There are times when our system is running out of disk space. We may need to find these files to delete them or even archive them in some scenarios. There will obviously be critical files that we may want to retain. The action we take on these files will depend on the types of files we find.
Just like the largest files, we may also want to find the largest directories. It could be possible that the
/tmp directory has gigabytes of temporary files and maybe eating space on the hard drive. Sometimes it is easy to target the directory rather than the individual file. We can use various commands to find the large files in Linux.
In this tutorial, we will explain how to find large files in Linux using the
Another useful command that can help when searching for large files is the du command.
Using the find Command
In Linux, we can use the
find command to find files and directories. For example, we can search for empty directories with the
Similarly, we can use the
find command to find files with more than a specific size.
Let’s take an example of finding files that are more than 50 MiB in size in the /var directory.
To do this, we’ll execute the following command:
sudo find /var -size +50M -ls
Let’s explain the above command.
We need to define the directory path, which is done with the /var path. Then, we need to use the
-size option to define the size, which can be defined with
+ (more than) or
- (less than). In this scenario, we use the + sign, which means that the find the command will find the files with more than 50 MiB in size.
In the end, the
ls command will list the output. If we omit the ls parameter, the files will be listed, but the file size will not be displayed.
40383 56752 -rw----- – 2 root root 58114048 Jun 4 2021 /var/lib/snapd/snaps/core18_2066.snap 40384 69188 -rw----- – 2 root root 70848512 Jun 4 2021 /var/lib/snapd/snaps/lxd_20326.snap 40383 56752 -rw----- – 2 root root 58114048 Jun 4 2021 /var/lib/snapd/seed/snaps/core18_2066.snap 40384 69188 -rw----- – 2 root root 70848512 Jun 4 2021 /var/lib/snapd/seed/snaps/lxd_20326.snap
Let’s try the same command without the ls parameter:
find /var -size +50M
The output does not list the file sizes.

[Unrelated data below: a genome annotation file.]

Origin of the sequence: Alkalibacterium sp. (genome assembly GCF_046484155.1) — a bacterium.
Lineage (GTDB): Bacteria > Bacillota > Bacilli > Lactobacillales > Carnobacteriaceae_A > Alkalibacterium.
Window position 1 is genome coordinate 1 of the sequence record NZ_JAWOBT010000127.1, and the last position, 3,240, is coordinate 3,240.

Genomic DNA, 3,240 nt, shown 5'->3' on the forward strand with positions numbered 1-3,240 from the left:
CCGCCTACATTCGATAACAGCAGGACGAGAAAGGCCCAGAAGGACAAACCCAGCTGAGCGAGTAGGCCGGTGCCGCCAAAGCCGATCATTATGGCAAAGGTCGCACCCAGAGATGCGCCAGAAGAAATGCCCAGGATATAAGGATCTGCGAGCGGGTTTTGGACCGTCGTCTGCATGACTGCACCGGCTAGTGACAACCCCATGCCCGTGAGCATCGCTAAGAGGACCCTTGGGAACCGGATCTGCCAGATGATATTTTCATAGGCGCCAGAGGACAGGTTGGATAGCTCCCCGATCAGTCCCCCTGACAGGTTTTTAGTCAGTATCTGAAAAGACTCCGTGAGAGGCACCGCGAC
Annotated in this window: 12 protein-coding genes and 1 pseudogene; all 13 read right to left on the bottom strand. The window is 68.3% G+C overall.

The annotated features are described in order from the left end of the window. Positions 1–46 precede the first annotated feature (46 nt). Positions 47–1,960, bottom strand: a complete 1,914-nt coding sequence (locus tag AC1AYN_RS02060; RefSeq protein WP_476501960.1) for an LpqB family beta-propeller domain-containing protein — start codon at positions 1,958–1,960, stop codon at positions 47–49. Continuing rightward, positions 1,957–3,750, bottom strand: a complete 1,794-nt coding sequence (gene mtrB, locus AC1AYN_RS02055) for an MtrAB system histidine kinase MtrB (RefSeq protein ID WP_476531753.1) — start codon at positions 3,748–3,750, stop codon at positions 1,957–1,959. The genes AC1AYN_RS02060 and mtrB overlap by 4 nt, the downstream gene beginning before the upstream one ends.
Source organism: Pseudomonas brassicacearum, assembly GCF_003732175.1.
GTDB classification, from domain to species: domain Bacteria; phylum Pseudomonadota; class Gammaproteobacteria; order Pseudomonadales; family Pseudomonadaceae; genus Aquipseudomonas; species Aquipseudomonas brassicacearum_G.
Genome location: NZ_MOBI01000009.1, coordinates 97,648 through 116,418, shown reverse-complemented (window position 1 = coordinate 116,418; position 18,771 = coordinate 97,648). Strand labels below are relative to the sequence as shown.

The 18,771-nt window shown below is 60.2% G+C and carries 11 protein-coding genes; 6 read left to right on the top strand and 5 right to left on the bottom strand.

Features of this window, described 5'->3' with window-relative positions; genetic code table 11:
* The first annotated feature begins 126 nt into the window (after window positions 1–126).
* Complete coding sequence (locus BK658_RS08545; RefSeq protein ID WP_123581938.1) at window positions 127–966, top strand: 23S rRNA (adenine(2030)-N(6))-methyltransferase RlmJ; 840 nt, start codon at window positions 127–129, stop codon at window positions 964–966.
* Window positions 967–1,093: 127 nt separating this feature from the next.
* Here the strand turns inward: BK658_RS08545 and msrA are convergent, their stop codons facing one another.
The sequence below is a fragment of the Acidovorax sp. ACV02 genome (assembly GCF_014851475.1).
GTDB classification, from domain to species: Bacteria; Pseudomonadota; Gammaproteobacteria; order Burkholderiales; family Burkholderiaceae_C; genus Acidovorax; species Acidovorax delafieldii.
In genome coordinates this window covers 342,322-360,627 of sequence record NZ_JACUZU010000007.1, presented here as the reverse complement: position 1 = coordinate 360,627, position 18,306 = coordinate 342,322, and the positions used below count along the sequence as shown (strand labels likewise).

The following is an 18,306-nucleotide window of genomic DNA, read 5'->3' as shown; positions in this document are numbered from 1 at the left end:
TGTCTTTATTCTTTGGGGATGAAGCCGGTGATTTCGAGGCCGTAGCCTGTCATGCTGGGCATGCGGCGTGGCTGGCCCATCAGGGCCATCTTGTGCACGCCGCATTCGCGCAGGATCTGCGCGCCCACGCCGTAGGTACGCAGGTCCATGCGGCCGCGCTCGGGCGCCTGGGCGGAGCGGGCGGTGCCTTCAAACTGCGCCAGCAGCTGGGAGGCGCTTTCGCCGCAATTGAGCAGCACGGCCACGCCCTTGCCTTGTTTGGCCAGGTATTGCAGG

/var/lib/snapd/snaps/core18_2066.snap /var/lib/snapd/snaps/lxd_20326.snap /var/lib/snapd/seed/snaps/core18_2066.snap /var/lib/snapd/seed/snaps/lxd_20326.snap
Let’s give a size range and find files between that range in the /var directory. To do this, we need to execute the following command:
find /var -size +50M -size -60M -ls
Previously, we had used only the
+ (more than) option. Now, we are specifying the
- both. This creates a size range more than 50 MiB and less than 60 MiB. All files within this range will be tracked.
40383 56752 -rw----- – 2 root root 58114048 Jun 4 2021 /var/lib/snapd/snaps/core18_2066.snap 40383 56752 -rw----- – 2 root root 58114048 Jun 4 2021 /var/lib/snapd/seed/snaps/core18_2066.snap
We can also use the find command to locate files of a specific extension.
For example, we want to find the 10 largest files with the .sh extension and print the list descending on the screen. Rather than listing all the files, we want to limit the results to only 10 files.
We will be locating the files in the /etc directory. We can consider the directory name as a variable because we can use any other directory, such as /var. Another important part of this command is the -type parameter, which has the value
f. This means that it will list only the files and skip listing directories.
sudo find /etc/ -type f -iname "*.sh" -printf '%s %p\n'| sort -nr | head -10
Notice that the output lists only 10 files with the
.sh extension in the /etc/ directory.
3809 /etc/init.d/hwclock.sh 3417 /etc/profile.d/Z99-cloud-locale-test.sh 1557 /etc/profile.d/Z97-byobu.sh 1479 /etc/init.d/keyboard-setup.sh 1232 /etc/init.d/console-setup.sh 1003 /etc/profile.d/cedilla-portuguese.sh 898 /etc/profile.d/update-motd.sh 873 /etc/profile.d/Z99-cloudinit-warnings.sh 833 /etc/profile.d/apps-bin-path.sh 757 /etc/profile.d/gawk.sh
For example, if we type the following command:
sudo find /etc/ -printf '%s %p\n'| sort -nr | head -10
The output that we get is completely different. So, what is the difference between this command and the previous one? In this command, we did not add the following parameters:
-type f -iname "*.sh"
The find command looks for the files and directories without these two parameters,
535195 /etc/ssh/moduli 200313 /etc/ssl/certs/ca-certificates.crt 102257 /etc/lvm/lvm.conf 86435 /etc/vmware-tools/vgauth/schemas/XMLSchema.xsd 58549 /etc/udev/rules.d/70-snap.snapd.rules 28313 /etc/ld.so.cache 26703 /etc/apparmor.d/usr.lib.snapd.snap-confine.real 24546 /etc/mime.types 17394 /etc/X11/rgb.txt 16384 /etc/ssl/certs
Well done. Hopefully, this tutorial helped you use
find command to find large files in Linux. If you encounter any issues, please feel free to leave a comment or contact us, and we’ll get back to we as soon as we can.